Engineer’s day

15 September is celebrated as Engineer’s Day in India in memory of Sir M. Visvesvaraya. He is one of the best engineers the world has ever seen. We, as Indians, should be proud of him.


Last month I received an email from Shri Raksha, a Firefox Student Ambassador & Club lead of K S Institute of Technology, Bangalore. It was an invitation to speak at their club launch on the 15th of September.

After travelling for more than 20 km, I reached their college at around 10:40 AM. Probably the first time I’ve travelled so much for an event in the same city! Upon reaching the college I learned that they had many other events on the same day organized by different departments.

Oh, interesting! What’s with so many events? What was special about today? 

It’s Engineers day!
Yes, I’m ashamed and guilty of not knowing that I was to speak at an event on Engineer’s Day.

Pro-Tip to event organizers: If you’re inviting someone to speak at an event, please give them the full context.
Pro-Tip to speakers: If you’re invited to speak at the event, always research about the date. September 15th was also International Democracy Day. Had I read about it earlier, I could’ve spoken about Democracy. (#JustSaying)

Fast forward to the event, I met the team behind the event and the FSA’s. Soon, the teachers and HoD’s from various departments came. It was a full house.

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I was invited to the dais to join the HoD of Computer Science Department and their Principal. It was an honour sitting among these great teachers.
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It’s been a while since I’ve visited a college and for some reason it felt nice to be with students again.Like every traditional inauguration, this one too had lighting the lamp. (One of those rare things that make me feel really old).
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Their principal, Dr. Govindaraju spoke about Engineer’s day, Sir MV and his achievements. He also spoke about making softwares, applying for patents and monetizing them. Maybe I’m more of a Tesla person. I believe in using technology or making softwares to solve problems. If you make something to solve a problem, it’s more likely to help someone else solve theirs too, so share that knowledge. Monetizing is never a bad idea. However, that shouldn’t be your end goal. The achievable must be a solution to the problem. To each his own, I guess.

The wonderful students of the club had made a mobile app to register for events and get updates on upcoming club events. It was an honour to be invited to launch their app along with the Principal.
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I always admire the capability of students to organize events. Some colleges don’t even support the students in this, however, KSIT had made a really good effort to support student initiatives, events and personal growth.

I was invited to talk and share more about the Mozilla and what I do with the Mozilla Learning Networks. During the event I learned about all the amazing things Shri Raksha and her team were already doing. They’ve conducted events in schools to teach kids about the web. I later learned that KidZilla was a huge inspiration for them to do this. Go team!img_7446

As I picked up the mic to speak, I couldn’t help but smile. I had to share the reason behind that with the audience.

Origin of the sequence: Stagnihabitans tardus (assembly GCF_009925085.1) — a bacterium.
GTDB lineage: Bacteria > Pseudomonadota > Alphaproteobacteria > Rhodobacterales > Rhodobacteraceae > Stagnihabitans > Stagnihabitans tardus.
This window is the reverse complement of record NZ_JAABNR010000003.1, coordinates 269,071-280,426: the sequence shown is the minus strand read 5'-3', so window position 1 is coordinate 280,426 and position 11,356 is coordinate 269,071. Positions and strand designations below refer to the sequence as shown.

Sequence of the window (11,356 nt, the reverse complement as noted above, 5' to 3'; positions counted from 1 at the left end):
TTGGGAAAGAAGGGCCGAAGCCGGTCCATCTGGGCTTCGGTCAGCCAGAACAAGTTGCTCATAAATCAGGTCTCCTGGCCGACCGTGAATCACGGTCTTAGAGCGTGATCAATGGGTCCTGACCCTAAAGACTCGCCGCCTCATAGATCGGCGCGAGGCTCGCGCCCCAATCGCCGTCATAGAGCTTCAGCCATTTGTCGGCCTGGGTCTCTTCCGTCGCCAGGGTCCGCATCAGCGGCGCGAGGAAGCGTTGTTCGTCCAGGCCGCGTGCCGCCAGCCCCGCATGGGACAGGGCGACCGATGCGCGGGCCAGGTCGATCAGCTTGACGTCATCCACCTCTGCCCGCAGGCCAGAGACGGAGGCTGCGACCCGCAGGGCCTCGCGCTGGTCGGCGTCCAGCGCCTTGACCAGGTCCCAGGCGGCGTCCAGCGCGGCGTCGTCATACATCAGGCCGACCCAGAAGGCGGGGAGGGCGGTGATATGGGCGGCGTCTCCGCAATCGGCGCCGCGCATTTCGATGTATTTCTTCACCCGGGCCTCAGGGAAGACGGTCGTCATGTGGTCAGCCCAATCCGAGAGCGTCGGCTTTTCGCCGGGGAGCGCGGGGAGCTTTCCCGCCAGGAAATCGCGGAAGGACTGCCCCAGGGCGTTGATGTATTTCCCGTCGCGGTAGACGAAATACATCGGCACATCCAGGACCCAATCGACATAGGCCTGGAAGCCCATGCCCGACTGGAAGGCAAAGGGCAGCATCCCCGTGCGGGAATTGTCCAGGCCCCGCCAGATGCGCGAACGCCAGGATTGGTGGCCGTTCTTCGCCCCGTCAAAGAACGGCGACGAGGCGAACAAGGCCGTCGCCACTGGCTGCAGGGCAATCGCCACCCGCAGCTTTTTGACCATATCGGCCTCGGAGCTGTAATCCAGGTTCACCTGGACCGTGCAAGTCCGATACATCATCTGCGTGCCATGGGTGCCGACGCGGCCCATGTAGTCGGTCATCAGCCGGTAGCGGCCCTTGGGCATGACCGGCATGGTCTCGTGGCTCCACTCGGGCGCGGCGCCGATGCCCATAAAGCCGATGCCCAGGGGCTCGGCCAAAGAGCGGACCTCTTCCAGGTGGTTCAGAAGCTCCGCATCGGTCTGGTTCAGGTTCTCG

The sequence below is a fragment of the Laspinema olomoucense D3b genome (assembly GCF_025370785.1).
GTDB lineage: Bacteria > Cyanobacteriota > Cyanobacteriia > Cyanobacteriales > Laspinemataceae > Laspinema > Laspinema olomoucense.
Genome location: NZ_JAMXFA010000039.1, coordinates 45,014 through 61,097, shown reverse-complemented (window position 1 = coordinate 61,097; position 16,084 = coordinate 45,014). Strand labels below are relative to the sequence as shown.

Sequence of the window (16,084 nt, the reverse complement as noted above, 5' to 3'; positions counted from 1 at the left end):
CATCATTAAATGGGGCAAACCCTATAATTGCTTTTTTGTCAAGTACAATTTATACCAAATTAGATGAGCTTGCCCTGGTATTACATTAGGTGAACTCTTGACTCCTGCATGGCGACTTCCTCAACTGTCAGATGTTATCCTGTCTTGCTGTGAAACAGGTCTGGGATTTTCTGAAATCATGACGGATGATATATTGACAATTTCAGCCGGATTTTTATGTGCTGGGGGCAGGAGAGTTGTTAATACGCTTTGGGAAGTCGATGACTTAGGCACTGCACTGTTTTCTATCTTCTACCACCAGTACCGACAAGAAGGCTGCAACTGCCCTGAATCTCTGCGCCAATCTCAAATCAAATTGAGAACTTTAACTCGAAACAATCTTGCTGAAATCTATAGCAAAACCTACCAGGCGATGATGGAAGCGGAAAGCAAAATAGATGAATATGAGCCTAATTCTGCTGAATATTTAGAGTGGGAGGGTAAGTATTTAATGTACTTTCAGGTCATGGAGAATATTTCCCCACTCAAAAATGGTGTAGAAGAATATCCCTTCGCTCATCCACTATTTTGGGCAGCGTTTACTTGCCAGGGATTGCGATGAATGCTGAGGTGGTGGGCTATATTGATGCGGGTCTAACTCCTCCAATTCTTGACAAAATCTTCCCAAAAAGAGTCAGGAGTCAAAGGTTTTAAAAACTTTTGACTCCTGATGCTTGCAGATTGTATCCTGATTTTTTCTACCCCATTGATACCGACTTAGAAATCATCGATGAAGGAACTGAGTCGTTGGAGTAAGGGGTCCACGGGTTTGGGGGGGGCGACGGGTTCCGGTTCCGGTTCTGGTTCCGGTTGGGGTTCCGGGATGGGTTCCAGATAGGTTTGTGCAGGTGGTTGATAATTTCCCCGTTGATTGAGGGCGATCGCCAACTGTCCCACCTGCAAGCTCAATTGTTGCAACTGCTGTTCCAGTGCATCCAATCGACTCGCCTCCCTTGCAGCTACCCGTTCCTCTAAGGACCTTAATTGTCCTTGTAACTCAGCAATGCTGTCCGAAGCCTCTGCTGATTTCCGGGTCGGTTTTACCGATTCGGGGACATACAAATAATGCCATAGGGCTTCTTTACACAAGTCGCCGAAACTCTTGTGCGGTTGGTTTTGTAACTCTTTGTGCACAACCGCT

On Engineer’s Day, talking to a room full of Computer Science engineers, was me, who’s a Bachelor of Engineering in Computer Science and Engineering, but chose to leave that behind and become a full-time Community Builder at a startup because that’s what I’m passionate about! Communities! People! Building relationships!

This was a great time to rethink their choices in life. Why?

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Until now, in every event that I’ve spoken at, I’ve met those students who  are least interested in engineering but have chosen the subject because their parents told them to or because they we’re clueless at the time of admission and wanted to do what most of their friends were doing.


Last week, I was talking to some amazing community managers based out of the US and the UK. Learning from their experience and understanding more about the Community management scene outside India. Why? Because it’s non-existent in India! That’s why! Community Management isn’t a thing in India.

Companies here don’t see value in investing in people or building communities. What matters to them are number of customers, downloads of their app or people using their service. One of the people I was talking to, told me that he saw a post on LinkedIn from a company in India saying that they’re hiring a Community Manager. He read the role only to figure out it was a role under the Marketing & Sales team to sell their product offline!
At this point, my reaction was..
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Right now, the best tip I probably could give the students was to do whatever they liked & enjoyed. Don’t follow the crowd. Mozilla has different projects you could contribute to. This is an organization where everything is transparent and where people work collaboratively. This means that you can contribute to any project you wish and can interact with the paid contributors working on it. This gives you the opportunity to learn so much about how things work and most importantly, get more clarity, if not an answer, to that weird question:
What do you see yourself doing in the next 5 years?

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Thank your for inviting me to speak at KSIT. I had a great time with you all. For the folks who came to talk to me after the event and telling me that the talk was “refreshing”..
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